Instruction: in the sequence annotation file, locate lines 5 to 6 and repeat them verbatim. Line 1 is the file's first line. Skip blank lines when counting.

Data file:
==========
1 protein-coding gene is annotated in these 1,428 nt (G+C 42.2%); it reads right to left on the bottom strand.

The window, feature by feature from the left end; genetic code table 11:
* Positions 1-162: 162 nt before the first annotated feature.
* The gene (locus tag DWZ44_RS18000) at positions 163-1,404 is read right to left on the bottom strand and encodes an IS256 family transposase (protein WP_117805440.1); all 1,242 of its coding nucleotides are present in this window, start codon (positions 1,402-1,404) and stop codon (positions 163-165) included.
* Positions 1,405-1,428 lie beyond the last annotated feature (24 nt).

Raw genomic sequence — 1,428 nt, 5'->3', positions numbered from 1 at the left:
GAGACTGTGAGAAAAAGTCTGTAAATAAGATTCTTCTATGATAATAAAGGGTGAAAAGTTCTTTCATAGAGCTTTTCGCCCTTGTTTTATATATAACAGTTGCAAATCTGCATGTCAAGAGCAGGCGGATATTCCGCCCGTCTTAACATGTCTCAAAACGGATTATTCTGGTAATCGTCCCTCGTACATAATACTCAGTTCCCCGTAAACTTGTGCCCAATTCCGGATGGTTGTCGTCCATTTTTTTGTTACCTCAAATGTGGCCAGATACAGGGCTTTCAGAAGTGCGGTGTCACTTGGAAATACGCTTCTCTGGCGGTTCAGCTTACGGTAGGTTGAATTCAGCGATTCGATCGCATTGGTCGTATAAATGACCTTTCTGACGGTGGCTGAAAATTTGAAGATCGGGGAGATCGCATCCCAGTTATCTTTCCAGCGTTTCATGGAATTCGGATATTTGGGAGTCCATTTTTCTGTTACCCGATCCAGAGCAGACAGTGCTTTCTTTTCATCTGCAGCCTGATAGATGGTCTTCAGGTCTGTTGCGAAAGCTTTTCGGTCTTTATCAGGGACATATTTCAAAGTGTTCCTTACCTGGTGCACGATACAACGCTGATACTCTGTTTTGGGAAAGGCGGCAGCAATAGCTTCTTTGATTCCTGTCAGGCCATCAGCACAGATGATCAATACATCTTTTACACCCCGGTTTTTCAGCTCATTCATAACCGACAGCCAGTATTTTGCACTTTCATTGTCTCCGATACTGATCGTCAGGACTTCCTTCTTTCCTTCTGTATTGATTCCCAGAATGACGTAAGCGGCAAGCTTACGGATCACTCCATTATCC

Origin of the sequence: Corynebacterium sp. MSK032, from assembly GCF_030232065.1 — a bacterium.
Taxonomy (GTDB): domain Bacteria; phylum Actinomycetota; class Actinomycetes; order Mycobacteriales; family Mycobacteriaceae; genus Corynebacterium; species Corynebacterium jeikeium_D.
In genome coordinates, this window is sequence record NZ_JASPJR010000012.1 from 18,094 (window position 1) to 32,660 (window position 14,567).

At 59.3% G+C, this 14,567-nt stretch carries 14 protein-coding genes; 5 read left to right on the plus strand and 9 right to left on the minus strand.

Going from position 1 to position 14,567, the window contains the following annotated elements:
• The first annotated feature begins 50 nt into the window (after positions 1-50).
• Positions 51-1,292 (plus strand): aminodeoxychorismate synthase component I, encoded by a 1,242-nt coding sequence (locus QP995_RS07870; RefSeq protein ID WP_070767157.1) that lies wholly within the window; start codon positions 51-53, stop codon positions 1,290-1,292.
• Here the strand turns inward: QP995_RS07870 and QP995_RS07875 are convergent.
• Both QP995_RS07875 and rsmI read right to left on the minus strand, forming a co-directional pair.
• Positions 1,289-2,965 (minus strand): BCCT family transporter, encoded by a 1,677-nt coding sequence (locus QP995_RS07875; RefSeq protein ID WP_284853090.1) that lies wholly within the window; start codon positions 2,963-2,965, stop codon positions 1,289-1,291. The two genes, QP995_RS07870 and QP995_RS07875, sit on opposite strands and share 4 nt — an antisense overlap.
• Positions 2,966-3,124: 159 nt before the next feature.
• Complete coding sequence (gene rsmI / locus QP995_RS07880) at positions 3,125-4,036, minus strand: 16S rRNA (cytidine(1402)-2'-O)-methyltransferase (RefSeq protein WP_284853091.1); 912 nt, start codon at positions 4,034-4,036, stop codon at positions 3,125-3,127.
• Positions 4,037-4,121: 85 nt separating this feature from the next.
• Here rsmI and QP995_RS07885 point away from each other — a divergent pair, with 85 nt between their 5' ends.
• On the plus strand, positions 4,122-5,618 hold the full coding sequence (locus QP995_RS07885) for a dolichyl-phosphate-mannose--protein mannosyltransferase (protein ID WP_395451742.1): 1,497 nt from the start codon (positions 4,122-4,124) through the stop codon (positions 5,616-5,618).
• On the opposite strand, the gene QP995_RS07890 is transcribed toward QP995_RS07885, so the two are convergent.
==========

* Positions 1,405-1,428 lie beyond the last annotated feature (24 nt).

Raw genomic sequence — 1,428 nt, 5'->3', positions numbered from 1 at the left: